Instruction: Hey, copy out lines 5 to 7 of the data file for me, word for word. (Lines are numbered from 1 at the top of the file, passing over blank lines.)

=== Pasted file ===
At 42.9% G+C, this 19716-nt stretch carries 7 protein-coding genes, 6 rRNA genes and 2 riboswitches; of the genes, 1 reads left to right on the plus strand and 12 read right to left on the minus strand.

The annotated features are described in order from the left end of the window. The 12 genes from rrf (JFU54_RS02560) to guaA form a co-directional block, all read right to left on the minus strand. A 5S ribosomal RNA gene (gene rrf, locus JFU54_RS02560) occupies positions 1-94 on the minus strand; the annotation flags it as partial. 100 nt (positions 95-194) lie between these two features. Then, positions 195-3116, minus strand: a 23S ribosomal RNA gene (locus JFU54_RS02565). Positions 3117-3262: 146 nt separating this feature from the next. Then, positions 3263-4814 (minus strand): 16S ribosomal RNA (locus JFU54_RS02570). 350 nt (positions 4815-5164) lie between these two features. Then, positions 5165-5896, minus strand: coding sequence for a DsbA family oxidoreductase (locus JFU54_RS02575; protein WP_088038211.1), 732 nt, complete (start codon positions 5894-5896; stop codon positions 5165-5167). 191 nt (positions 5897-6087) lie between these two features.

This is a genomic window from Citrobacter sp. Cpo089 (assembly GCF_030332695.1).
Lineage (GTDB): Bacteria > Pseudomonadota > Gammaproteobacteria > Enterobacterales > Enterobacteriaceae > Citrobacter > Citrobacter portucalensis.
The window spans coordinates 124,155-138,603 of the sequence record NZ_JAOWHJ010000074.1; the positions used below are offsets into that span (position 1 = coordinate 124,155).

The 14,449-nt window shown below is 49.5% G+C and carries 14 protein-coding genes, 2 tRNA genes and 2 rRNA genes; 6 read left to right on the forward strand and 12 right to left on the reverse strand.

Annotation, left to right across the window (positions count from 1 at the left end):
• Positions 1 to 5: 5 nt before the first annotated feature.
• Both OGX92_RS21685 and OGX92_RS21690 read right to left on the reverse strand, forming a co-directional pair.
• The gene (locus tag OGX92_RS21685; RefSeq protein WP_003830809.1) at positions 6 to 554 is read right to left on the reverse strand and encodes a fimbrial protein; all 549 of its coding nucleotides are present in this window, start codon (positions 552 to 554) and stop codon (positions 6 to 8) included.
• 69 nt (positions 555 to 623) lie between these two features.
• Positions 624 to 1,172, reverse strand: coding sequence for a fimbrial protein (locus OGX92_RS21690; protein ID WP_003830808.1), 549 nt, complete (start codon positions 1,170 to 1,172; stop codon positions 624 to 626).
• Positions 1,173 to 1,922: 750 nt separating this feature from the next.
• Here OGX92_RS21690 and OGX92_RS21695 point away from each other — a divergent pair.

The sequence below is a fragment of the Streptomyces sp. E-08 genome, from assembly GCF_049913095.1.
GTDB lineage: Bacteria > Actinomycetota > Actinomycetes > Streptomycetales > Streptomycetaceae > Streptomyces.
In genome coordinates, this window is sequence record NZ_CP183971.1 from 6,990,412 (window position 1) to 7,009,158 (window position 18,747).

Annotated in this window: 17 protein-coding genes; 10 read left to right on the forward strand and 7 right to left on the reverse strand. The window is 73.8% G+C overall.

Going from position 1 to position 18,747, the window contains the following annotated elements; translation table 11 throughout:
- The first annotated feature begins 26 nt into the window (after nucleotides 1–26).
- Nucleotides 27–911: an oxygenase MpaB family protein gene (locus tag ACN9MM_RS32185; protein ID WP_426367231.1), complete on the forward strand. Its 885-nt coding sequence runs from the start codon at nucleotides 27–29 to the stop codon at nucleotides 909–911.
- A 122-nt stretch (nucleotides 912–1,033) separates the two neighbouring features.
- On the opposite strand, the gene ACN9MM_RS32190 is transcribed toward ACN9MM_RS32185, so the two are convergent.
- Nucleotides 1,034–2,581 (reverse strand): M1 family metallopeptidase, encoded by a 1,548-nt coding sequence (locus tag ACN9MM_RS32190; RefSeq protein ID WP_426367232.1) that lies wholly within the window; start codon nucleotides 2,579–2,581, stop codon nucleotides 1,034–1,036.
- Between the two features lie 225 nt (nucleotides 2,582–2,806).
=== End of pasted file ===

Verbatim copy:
The window spans coordinates 124,155-138,603 of the sequence record NZ_JAOWHJ010000074.1; the positions used below are offsets into that span (position 1 = coordinate 124,155).

The 14,449-nt window shown below is 49.5% G+C and carries 14 protein-coding genes, 2 tRNA genes and 2 rRNA genes; 6 read left to right on the forward strand and 12 right to left on the reverse strand.

Annotation, left to right across the window (positions count from 1 at the left end):